Ignore:
Timestamp:
Mar 15, 2012, 11:18:30 AM (8 years ago)
Author:
mulligan
Message:

Changes to my presentation based on feedback from practice session yesterday. More changes to come.

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1 edited

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  • Deliverables/D1.2/Presentations/WP4-dominic.tex

    r1829 r1840  
    11\documentclass[serif]{beamer}
    22
     3\usepackage{amssymb}
    34\usepackage[english]{babel}
    45\usepackage{listings}
     
    3435
    3536\begin{frame}
    36 \frametitle{Summary I}
     37\frametitle{Summary}
    3738Relevant tasks: T4.2 and T4.3 (from the CerCo Contract):
    3839\begin{quotation}
     
    4849
    4950\begin{frame}
    50 \frametitle{Summary II}
    51 Task 4.2 in detail (from the CerCo Contract):
    52 \begin{quotation}
    53 \textbf{CIC encoding: Back-end}:
    54 Functional Specification in the internal language of the Proof Assistant (the Calculus of Inductive Construction) of the back end of the compiler.
    55 This unit is meant to be composable with the front-end of deliverable D3.2, to obtain a full working compiler for Milestone M2.
    56 A first validation of the design principles and implementation choices for the Untrusted Cost-annotating OCaml Compiler D2.2 is achieved and reported in the deliverable, possibly triggering updates of the Untrusted Cost-annotating OCaml Compiler sources.
    57 \end{quotation}
    58 \end{frame}
    59 
    60 \begin{frame}
    61 \frametitle{Summary III}
    62 Task 4.3 in detail (from the CerCo contract):
    63 \begin{quotation}
    64 \textbf{Executable Formal Semantics of back-end intermediate languages}:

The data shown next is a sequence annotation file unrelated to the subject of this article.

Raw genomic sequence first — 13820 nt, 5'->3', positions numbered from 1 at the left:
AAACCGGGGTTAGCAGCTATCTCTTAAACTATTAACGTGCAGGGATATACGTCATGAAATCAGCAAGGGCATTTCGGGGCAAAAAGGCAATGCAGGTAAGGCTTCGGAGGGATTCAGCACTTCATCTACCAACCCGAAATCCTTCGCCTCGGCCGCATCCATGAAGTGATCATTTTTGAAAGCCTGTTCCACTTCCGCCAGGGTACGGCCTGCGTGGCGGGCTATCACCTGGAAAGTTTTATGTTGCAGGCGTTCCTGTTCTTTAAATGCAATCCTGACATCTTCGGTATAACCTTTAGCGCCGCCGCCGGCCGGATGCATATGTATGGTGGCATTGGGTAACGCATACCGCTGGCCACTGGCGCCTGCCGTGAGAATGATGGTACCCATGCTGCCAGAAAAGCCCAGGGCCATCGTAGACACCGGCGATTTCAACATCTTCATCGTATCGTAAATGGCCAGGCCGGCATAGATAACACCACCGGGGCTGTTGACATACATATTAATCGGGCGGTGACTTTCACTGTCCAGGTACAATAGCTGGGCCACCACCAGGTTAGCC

65 This prototype is the formal counterpart of deliverable D2.1 for the back end side of the compiler and validates it.
    66 \end{quotation}
    67 \end{frame}
     51\frametitle{Contents}
     52\tableofcontents
     53\end{frame}
     54
     55\section{Rationalisation of backend languages}
    6856
    6957\begin{frame}
     
    7159\begin{itemize}
    7260\item
    73 O'Caml prototype has five backend intermediate languages: RTLabs, RTL, ERTL, LTL, LIN
     61OCaml prototype has five backend intermediate languages: RTLabs, RTL, ERTL, LTL, LIN
    7462\item
    7563RTLabs is the `frontier' between backend and frontend, last abstract language
     
    8775\begin{small}
    8876\begin{tabbing}
    89 \quad \=\,\quad \= \\
     77\quad \=\,\quad \=\ \\
    9078\textsf{RTLabs}\\
    91 \> $\downarrow$ \> copy propagation (an endo-transformation, yet to be ported) \\
    92 \> $\downarrow$ \> instruction selection\\
    93 \> $\downarrow$ \> change of memory models in compiler\\
     79\> $\downarrow$ \> copy propagation ($\times$) \\
     80\> $\downarrow$ \> instruction selection (\checkmark) \\
     81\> $\downarrow$ \> change of memory models in compiler (\checkmark) \\
    9482\textsf{RTL}\\
    95 \> $\downarrow$ \> constant propagation (an endo-transformation, yet to be ported) \\
    96 \> $\downarrow$ \> calling convention made explicit \\